May 25–Jul 30, 2023

Urban Stocks

Spolia returns
Ahtri 2, 10151 Tallinn Map
Wed–Fri 11 am–6 pm, Sat–Sun 10 am–6 pm

Urban Stocks is a spatial installation that takes a look at the flows of building materials through landscapes and cities. The title of the exhibition derives from the English term ‘urban mining’, which is a proposed alternative to resource extraction from natural landscapes. The amount of energy used in common practice for the extraction, production, construction, maintenance and demolition of building materials is in need of a critical review. The aim of Urban Stocks is to explore smart ways of sourcing building materials from urban space – from demolition sites, foundation pits, discarded fixings and finishes, scraps from public space maintenance and refurbishment – and of using them creatively in architecture.

The installation raises questions about resources, aesthetics and non-linear design processes. The keyword for the exhibition is ‘spolia’ – an ancient reuse technique from the Mediterranean cultures, where valuable decorative stones are mixed with utilitarian masonry. In the installation, limestone and sewage pipes, logs and suspended ceiling panels meet in material nodes, which for the duration of the exhibition create a kind of interstice in the flow of building materials in Tallinn. 36 columns line the basilica-like main hall in the former Rotermann Salt Storage building creating a central nave and four aisles. The column – a motif of classical architecture that has shaped the history of architecture both theoretically and practically – is once again the focus of attention.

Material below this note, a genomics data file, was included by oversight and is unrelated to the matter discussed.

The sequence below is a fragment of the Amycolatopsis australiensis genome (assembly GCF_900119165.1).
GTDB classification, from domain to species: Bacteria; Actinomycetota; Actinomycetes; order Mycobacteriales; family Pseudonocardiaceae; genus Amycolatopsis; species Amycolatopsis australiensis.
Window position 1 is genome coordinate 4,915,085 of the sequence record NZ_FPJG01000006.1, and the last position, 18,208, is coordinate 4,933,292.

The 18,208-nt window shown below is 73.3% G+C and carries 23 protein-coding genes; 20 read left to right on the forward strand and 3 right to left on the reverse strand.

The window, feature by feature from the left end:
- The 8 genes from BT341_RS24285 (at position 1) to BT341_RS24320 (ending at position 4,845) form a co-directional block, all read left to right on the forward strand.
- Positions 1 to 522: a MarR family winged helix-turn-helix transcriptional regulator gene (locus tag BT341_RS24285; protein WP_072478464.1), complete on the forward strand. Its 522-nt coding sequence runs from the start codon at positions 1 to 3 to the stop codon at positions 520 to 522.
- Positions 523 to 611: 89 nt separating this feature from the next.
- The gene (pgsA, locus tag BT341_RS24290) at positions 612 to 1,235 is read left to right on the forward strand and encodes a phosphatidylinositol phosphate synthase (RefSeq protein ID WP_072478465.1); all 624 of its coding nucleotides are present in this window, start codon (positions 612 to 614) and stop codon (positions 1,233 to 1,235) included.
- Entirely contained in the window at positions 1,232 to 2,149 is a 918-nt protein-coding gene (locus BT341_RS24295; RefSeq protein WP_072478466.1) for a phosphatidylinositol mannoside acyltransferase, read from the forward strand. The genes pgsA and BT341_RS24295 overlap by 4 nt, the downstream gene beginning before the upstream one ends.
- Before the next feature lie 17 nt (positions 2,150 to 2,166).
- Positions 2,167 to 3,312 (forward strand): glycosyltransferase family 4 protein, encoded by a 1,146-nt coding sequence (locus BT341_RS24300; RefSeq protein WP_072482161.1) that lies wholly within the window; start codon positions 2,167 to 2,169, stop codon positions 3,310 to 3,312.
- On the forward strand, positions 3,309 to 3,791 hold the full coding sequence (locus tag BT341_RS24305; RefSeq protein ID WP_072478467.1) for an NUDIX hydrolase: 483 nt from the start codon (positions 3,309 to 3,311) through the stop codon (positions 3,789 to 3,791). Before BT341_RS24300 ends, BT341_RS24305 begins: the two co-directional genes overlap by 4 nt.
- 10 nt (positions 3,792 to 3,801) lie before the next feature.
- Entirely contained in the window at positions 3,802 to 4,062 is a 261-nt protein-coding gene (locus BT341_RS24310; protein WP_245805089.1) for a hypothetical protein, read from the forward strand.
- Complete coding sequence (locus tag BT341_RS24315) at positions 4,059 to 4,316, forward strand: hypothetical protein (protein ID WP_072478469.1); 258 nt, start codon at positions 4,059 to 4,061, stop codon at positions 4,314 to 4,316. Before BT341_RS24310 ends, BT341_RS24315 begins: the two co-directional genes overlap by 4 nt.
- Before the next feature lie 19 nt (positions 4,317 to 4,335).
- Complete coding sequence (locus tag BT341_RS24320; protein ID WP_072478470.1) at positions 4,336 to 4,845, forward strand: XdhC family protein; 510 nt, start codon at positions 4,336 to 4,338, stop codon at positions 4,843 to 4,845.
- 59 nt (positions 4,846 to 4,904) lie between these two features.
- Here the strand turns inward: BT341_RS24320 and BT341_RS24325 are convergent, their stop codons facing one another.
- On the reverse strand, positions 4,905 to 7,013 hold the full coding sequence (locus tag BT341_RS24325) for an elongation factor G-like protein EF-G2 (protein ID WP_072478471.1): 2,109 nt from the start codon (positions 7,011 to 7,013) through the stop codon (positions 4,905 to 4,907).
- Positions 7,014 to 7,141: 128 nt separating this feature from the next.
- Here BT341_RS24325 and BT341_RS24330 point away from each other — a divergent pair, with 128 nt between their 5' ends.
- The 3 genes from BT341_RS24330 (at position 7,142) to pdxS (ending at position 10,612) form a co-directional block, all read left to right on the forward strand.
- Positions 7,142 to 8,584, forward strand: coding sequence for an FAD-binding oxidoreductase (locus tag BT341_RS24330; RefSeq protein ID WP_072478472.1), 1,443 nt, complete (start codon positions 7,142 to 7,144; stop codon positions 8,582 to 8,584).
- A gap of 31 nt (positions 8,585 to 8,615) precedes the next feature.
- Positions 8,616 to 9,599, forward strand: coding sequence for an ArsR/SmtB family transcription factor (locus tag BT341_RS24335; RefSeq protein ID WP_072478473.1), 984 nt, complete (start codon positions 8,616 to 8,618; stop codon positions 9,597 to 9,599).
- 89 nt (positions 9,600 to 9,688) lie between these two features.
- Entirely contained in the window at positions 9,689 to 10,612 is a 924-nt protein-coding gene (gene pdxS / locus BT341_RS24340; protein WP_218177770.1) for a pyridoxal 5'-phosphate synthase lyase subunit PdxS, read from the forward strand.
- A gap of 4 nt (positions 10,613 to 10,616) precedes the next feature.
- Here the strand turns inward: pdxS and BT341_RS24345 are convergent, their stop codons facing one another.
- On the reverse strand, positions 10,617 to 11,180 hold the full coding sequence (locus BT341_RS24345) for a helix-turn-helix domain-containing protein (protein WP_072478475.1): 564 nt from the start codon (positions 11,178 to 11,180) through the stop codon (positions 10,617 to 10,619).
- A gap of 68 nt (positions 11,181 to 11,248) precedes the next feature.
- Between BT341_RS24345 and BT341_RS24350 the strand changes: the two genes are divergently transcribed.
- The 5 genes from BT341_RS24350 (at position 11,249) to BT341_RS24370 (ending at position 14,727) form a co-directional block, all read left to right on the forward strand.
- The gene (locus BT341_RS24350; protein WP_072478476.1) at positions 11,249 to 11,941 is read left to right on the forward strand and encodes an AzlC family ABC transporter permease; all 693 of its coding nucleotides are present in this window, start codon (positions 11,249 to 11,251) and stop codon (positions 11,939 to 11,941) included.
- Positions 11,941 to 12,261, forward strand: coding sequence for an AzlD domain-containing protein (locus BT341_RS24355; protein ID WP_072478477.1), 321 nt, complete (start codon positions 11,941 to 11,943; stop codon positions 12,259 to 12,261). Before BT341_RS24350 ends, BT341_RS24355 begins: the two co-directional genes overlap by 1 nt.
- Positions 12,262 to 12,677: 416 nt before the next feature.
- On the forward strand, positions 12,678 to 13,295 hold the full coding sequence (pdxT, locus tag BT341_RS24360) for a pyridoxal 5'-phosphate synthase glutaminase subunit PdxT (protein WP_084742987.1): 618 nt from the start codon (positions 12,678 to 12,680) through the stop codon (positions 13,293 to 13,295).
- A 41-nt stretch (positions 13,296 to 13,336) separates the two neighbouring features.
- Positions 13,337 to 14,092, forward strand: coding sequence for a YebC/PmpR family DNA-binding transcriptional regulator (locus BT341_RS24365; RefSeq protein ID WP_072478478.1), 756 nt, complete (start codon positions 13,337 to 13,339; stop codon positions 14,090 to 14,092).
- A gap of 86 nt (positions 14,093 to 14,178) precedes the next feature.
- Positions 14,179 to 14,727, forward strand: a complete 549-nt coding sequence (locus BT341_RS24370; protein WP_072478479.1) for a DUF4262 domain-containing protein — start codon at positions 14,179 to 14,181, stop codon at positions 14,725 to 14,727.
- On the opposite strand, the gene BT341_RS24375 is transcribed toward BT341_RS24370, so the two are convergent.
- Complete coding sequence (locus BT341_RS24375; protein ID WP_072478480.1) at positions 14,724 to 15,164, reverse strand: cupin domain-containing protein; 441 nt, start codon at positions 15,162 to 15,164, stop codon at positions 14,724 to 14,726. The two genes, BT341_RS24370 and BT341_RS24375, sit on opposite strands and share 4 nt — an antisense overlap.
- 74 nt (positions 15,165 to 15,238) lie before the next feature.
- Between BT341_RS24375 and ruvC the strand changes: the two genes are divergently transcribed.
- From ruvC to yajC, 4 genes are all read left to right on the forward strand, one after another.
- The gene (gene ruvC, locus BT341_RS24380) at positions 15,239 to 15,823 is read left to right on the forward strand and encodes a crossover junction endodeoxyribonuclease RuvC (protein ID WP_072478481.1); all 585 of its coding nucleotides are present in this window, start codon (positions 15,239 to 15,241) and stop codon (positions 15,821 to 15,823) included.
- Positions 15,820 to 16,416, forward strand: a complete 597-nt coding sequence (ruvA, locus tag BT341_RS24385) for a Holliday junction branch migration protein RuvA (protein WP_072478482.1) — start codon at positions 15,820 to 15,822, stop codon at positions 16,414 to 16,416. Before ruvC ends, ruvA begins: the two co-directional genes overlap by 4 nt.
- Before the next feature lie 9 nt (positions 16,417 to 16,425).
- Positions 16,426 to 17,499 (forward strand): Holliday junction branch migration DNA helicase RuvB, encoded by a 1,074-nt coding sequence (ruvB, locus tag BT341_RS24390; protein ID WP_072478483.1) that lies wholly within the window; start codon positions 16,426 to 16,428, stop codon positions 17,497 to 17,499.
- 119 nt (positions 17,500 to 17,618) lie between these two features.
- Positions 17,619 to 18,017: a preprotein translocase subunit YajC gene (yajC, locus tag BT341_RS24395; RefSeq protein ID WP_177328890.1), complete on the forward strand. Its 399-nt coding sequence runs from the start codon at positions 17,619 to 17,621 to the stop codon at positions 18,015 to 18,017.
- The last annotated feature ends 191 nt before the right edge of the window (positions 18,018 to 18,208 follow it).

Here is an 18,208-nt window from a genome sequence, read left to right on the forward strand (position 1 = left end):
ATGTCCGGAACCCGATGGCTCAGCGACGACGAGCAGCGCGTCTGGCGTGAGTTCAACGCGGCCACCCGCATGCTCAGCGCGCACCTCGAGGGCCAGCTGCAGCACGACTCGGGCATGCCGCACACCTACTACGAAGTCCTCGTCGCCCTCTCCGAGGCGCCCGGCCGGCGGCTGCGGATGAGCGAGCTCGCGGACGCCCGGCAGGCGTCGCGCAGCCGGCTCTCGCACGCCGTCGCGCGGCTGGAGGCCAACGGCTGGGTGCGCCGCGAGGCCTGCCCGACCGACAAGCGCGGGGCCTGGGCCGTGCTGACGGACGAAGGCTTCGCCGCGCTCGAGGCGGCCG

Urban mining is an important and rapidly developing field in architecture, and one in which Estonia is taking its first steps. The exhibition looks at some of the ongoing processes in Estonia related to circular use of construction materials, including pilot projects on material life cycle mapping and smart demolition (e.g. LifeIP BuildEST circular economy working group), sorting and storage of scrap materials (SRIK Scrap Materials), reuse of materials in new buildings (e.g. by KUU and Nikita Atikin architects for Kullo Centre), application of excavated soil (e.g. use of clay from foundation pits by

Laura Linsi (LLRRLLRR) and Roland Reemaa (LLRRLLRR) are architects and lecturers at the Estonian Academy of Arts and UAL Central Saint Martins, London. In their work, they are committed to rethinking existing spaces, buildings and materials, and the potential for reuse in architecture.